Commentary

CC heats up A's in stellar outing

While Martin's walk-off homer was huge, Sabathia's performance stole the show

Updated: September 22, 2012, 1:32 PM ET
By Andrew Marchand | ESPNNewYork.com

NEW YORK -- When Russell Martin connected with what his manager would later describe as the biggest hit of the season, CC Sabathia lounged on the black leather couch in the middle of the Yankees' humongous home clubhouse.

The moment Martin's bat connected with the ball in the bottom of the 10th inning against the Oakland A's, Sabathia, watching on one of the flat screens that hangs near the ceiling, didn't need to wait for Michael Kay to say, "See ya!" He knew.

"That's a homer," Sabathia said.

It was indeed, giving the Yankees' the 10-inning, 2-1 victory over the A's. It transformed what would have been a really tough loss into the team's sixth straight win and allowed the Yankees to stay a game ahead of the Baltimore Orioles, who took care of their business in Boston.

But Martin's homer meant more than just one victory. It allowed for all the good feelings that emanated from Sabathia's left arm all night to be felt by the time Martin was tossing his helmet into the sky as he was mobbed by his teammates at home plate.

Martin allowed for Sabathia's start to be the main storyline Friday night and not Joe Girardi's decision to not let Sabathia finish the game. Sabathia gave Girardi maybe his best eight innings of the year.

Sabathia said he was ready to give the full nine even after 113 pitches, but Girardi turned to closer Rafael Soriano to finish up. Soriano failed for just the fourth time in 46 save chances, allowing pinch hitter Brandon Moss to nail a ninth-inning solo shot. But Martin just made that a detail.

From behind the plate, Martin knew that Friday was about Sabathia's fastball. After blowing leads in four straight starts and losing three in a row for the first time as a Yankee, Sabathia's lack of velocity had been his downfall.

CC Sabathia
Mike Stobe/Getty ImagesCC Sabathia had his fastball working vs. the A's.

On Friday, Sabathia just reared back and fired 95 mph heat by any doubters.

"I think it was important for him," Girardi said. "It's important for us. I talked about it, if you're going to get on a roll, now's the right time."

For the first five innings Sabathia held the A's hitless. Overall, he went eight, striking out 11, giving up just three hits and walking two. Most importantly, in the seventh, he was dealing 94 and 95 mph fastballs to strike out the heart of the A's order, Josh Reddick and Yoenis Cespedes. Sabathia's success is predicated on the life of his fastball which, when lively, allows him to throw his slider and change off of it.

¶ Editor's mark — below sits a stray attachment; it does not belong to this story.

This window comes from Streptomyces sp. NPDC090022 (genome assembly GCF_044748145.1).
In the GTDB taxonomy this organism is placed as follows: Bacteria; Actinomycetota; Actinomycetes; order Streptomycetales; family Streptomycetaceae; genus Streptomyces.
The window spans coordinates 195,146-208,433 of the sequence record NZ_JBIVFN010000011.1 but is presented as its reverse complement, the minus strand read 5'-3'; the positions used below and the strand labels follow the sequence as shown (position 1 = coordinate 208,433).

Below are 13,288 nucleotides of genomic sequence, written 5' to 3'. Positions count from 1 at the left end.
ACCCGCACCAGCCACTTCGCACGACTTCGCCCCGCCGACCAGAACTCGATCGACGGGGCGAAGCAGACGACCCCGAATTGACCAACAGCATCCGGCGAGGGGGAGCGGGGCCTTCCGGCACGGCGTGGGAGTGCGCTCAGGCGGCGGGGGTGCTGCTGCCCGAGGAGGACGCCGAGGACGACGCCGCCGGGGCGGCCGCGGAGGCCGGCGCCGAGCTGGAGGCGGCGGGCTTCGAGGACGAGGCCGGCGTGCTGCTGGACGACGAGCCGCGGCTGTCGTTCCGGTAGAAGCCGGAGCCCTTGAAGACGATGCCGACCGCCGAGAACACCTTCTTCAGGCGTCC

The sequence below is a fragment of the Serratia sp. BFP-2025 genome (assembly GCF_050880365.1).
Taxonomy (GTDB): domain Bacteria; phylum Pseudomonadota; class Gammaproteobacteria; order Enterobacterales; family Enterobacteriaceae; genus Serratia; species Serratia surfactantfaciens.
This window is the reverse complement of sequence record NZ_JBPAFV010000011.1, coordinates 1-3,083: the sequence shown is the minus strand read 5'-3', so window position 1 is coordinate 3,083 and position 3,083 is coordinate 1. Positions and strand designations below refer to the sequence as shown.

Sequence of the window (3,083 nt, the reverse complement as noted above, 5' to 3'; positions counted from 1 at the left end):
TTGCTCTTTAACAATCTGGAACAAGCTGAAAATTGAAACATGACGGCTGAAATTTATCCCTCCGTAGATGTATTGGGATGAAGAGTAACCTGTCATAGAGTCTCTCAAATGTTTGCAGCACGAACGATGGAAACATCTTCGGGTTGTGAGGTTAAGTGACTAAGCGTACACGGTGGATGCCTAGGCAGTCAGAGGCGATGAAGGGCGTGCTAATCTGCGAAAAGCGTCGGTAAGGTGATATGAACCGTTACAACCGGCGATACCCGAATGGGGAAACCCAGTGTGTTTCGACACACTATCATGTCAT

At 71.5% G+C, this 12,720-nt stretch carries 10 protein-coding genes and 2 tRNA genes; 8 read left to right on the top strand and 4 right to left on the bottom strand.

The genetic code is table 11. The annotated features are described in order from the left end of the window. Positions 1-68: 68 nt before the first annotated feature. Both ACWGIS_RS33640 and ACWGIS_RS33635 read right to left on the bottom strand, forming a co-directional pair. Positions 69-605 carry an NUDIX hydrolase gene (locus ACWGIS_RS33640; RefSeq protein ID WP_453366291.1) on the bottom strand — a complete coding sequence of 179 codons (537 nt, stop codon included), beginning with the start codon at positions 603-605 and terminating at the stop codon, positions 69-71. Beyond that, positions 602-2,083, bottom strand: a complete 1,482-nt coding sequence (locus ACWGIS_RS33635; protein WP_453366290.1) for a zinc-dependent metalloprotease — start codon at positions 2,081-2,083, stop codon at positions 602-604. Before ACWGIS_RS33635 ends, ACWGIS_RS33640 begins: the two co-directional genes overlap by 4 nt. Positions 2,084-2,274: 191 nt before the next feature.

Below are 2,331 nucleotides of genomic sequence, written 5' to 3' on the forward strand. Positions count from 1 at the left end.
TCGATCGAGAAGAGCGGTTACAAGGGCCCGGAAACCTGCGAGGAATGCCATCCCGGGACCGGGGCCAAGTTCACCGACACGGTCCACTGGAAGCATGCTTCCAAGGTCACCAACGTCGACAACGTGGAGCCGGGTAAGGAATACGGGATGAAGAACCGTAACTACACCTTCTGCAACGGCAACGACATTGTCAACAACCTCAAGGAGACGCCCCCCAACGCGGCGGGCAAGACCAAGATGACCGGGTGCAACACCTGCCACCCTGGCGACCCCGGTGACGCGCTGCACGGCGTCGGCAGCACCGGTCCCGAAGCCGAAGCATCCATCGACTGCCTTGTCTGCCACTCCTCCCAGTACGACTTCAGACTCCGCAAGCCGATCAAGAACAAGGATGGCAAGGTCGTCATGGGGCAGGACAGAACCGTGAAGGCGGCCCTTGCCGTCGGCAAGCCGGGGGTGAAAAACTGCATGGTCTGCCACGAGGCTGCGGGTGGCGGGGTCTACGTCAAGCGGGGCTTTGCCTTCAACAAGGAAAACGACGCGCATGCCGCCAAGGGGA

"I know it's been a season where it hasn't been vintage CC," Girardi said. "Here's a guy with an ERA under 3.50 and we're not calling him vintage CC. That's how good he is. Tonight might have been maybe the best game he pitched all year."

It was a beautiful, cool night at the Stadium, but there wasn't really any extra electricity in the building despite the pennant race and a potential playoff opponent in town. It was rather quiet. Maybe that was because there weren't many runs, but the crowd didn't seem to sense Sabathia's dominance.

Finally, in the eighth, Sabathia almost cracked. The A's loaded the bases thanks in part because Eduardo Nunez did not charge a ball aggressively enough. So with two singles and a hit batter, Sabathia faced Reddick with the bags juiced, protecting the one-run lead.

Reddick had struck out the three previous times he faced Sabathia. Sabathia fired a 94 mph fastball and Reddick finally connected. He got some OK wood on it, lining it the opposite way. But, as he has been all week, Ichiro Suzuki was in the right place at the right time and made the catch. The fans acknowledged Sabathia's efforts with a nice ovation.

Sabathia looked like a different pitcher than the one he was the last month. He was in control of the game, with his velocity up from 92 to 95 and improving throughout the night.

"I was trying not to overthrow," Sabathia said.

He didn't. Then in the 10th, off Sean Doolittle, Martin connected for his second game-winning home run of the season. He had one back in June against the Mets, but this one was bigger with just 13 games remaining and the Yankees desperately trying to avoid the wild card.

"With 13 games to go, we're fighting to win the division," Girardi said, agreeing when a reporter asked if it was the biggest knock of the year. "That's just a huge hit."

It was a huge night for the Yankees, and it was mainly because they got their ace back.

Andrew Marchand is a senior writer for ESPNNewYork. He also regularly contributes to SportsCenter, Baseball Tonight, ESPNews, ESPN New York 98.7 FM and ESPN Radio. He joined ESPN in 2007 after nine years at the New York Post. Follow Andrew on Twitter »

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